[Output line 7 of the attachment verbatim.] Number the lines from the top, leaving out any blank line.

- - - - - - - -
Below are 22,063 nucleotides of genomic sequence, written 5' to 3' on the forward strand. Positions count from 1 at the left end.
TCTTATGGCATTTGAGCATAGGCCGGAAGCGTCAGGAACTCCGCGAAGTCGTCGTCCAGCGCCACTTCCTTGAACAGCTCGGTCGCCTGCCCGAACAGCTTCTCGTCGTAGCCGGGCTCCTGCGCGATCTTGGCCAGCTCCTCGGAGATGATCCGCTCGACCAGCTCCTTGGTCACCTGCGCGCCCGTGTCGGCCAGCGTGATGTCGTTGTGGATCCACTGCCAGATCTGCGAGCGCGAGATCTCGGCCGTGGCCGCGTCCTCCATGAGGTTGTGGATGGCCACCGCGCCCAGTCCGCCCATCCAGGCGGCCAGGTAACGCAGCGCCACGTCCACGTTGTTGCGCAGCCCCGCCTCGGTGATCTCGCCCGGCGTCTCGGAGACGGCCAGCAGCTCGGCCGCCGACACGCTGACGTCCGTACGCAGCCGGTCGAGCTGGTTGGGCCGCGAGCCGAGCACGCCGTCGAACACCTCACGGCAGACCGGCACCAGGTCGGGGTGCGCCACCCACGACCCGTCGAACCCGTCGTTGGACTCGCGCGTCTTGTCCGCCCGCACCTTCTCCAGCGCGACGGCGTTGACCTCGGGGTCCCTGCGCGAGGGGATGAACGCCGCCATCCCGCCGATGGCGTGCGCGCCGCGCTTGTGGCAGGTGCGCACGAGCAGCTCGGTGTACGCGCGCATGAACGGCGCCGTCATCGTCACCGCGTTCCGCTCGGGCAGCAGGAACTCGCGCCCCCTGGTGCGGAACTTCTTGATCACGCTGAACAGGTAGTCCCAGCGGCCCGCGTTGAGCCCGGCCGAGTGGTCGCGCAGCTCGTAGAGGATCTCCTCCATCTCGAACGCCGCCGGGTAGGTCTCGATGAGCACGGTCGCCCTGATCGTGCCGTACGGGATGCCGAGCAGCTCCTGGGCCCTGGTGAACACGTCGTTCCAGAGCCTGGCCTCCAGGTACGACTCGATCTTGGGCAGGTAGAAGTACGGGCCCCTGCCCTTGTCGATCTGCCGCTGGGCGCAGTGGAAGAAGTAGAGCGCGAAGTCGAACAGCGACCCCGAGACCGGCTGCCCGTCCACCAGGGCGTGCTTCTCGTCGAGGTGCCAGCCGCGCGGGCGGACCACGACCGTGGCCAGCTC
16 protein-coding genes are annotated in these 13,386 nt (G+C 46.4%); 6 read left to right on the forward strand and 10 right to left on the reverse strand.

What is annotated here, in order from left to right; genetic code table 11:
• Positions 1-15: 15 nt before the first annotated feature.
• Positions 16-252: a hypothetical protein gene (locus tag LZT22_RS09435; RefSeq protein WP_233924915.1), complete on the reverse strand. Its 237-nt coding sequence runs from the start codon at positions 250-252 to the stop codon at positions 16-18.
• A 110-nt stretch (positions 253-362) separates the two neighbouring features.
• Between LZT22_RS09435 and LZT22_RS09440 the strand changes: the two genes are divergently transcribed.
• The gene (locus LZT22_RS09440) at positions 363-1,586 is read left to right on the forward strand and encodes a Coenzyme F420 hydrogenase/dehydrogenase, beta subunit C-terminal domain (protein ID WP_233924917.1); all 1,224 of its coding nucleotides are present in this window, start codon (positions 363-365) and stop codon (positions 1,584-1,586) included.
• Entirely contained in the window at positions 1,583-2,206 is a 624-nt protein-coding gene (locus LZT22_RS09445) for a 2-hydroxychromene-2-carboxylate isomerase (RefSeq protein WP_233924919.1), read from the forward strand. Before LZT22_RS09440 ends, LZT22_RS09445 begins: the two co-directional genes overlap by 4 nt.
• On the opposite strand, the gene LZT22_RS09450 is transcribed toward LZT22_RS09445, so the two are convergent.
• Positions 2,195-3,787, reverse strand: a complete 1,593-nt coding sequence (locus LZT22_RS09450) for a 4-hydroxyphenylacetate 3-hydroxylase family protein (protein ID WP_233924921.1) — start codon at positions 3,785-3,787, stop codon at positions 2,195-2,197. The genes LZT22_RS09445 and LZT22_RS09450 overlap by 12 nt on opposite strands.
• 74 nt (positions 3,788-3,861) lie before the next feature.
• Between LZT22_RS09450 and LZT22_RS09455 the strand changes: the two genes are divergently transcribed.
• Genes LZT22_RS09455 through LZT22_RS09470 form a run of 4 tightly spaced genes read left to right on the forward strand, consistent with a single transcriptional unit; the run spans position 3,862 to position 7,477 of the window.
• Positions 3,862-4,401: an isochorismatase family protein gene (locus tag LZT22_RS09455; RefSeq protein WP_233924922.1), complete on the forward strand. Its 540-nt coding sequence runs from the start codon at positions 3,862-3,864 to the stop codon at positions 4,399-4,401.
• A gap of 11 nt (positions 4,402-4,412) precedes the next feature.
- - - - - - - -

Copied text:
• A 110-nt stretch (positions 253-362) separates the two neighbouring features.